The $3.3 million water bond vote will probably be up for a vote again after its defeat in March. I urge all citizens, particularly rate payers, to watch for informational meetings and to talk to your select board members about this. I am a strong opponent of this proposal because we do not have enough information. I spoke to hundreds of people both in the weeks before the vote and in the 12 hours I stood at the firehouse on Town Meeting day. I do not think that most people voted "no" because they thought that Southern Vermont College was the sole beneficiary.
I spoke to people struggling to pay water bills that have been raised 41 percent over the past three years. People who want to know where and how their money is going to be spent. No one has even dared to talk about sewer rates, no doubt projected to increase. What will an increase in water pressure do to the sewer system infrastructure? Before we start pricing people out of the community let’s make sure we have looked at every option and every consequence, transparently, so that the community, or more specifically the water users, can weigh in either directly or through our elected officials.
I urge the select board to think differently. You are also the water board. No questions placed before the town manager and the water department should be brushed off as unimportant. Town employees work for the select board and the citizens. Support the expertise of others on your board and get the answers fully.
What are other alternatives to this proposal? There needs to be information about why the hospital is not contributing. We want to hear facts about the possibility of using smaller pumping stations closer to the problem areas. There needs to be information about what would be involved in doing it in stages since the town portion does not have the same deadlines as the college. And there need to be broader answers than cost and interest rates.
We need more information about why the town’s share of the SVC part is so high when they clearly have urgent water issues. I do not feel that eligibility for a lower interest rate and an easement on wetlands are enough to justify the town’s offer to pay half. Will the projected revenue from SVC be used to fund this bond directly? We homeowners pay for our own connections. There needs to be clear information about what reserves will be able to be tapped and how money will be saved and put in reserve over the next few years from the water increases and how they will impact the cost to water users when the bond comes due. Finally, there needs to be discussion about how this project will impact development on Monument Avenue Ext., currently open fields. Is this something the community is prepared for? Who will benefit from this expansion of municipal water?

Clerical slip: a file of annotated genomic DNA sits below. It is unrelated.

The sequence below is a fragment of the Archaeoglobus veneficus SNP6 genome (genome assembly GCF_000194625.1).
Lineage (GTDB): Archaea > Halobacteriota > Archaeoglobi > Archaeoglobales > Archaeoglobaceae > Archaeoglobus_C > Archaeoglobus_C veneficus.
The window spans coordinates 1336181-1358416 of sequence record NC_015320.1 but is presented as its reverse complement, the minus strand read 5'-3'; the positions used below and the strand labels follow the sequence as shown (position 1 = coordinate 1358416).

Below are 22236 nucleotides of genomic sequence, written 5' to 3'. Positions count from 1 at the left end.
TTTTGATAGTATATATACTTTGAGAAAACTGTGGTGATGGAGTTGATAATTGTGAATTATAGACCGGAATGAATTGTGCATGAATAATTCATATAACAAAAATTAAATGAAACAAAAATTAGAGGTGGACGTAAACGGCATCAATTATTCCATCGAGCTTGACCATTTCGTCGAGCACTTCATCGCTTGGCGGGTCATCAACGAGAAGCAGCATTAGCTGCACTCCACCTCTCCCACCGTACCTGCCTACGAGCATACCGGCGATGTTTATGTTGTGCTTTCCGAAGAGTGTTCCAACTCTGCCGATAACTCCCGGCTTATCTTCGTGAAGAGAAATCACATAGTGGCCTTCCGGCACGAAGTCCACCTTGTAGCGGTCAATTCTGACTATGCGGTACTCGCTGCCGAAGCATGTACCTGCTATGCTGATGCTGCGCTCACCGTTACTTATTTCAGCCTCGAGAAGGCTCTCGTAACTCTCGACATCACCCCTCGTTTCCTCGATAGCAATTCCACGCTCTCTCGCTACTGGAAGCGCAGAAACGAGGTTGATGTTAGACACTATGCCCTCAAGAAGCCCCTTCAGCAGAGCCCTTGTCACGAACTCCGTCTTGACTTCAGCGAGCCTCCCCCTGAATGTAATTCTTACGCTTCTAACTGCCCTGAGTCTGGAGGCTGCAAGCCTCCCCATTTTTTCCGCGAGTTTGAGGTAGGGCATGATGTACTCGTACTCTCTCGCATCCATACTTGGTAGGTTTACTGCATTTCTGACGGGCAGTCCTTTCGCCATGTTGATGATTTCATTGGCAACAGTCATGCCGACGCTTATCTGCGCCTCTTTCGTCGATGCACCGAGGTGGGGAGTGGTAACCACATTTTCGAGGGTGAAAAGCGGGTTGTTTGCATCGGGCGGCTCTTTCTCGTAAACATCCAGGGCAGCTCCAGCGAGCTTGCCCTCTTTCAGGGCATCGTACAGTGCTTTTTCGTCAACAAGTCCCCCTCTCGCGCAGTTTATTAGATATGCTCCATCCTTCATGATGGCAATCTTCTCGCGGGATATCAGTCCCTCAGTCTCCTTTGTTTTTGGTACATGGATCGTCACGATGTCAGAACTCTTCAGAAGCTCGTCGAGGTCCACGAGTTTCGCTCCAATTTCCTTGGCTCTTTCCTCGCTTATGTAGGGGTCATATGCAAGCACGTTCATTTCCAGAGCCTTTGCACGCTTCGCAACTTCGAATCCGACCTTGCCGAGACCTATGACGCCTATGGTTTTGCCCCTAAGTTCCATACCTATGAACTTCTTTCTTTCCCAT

The primary fact is that for most citizens the current water rates are very difficult. Vague or variable answers about costs to the users will not get this passed. We want a plan in place that discusses future increases, since the promise there would be no increases "for a while" was made just last year. I hope that the select board/water board will approach this as if it were a business (which it is) and make sure that every question is asked and answered fully, every dollar of our money is budgeted, planned and allotted in advance of any vote and that all other options are explored in public.
I urge the select board to reassess the town charter now, as part of this bond discussion, because those facts and ideas may influence the vote. I continue to take issue with the fact that all citizens, regardless of whether they pay a water bill, can vote on whether my water bill increases. As I have stated repeatedly the existence of municipal water enhances the community by allowing us to have hospitals, businesses, schools, fire hydrants, etc. We do not expect that only people with school-age children should pay for the school, we cannot expect that a water system should only be paid for by the people who have it in their homes and businesses. The entire community has no choice but to support a water system. A bond vote that expands the infrastructure should be a community expense. I am prepared to pay for my water/sewer use but a project of this size benefits the larger community, not specifically the water users.
When planning future informational meetings I offer a few suggestions. No one wants to hear from the college about their needs. No one wants to hear that the state will mandate a solution to the pressure issue in a few years. We get that. We want to hear is how the burden on rate payers can be lessened. We want to hear other solutions to the pressure issue. We want to hear how the select board and the town are budgeting for these updates. And we want to hear 21st-century solutions to funding municipal water.
Abby Shapiro is a Bennington resident.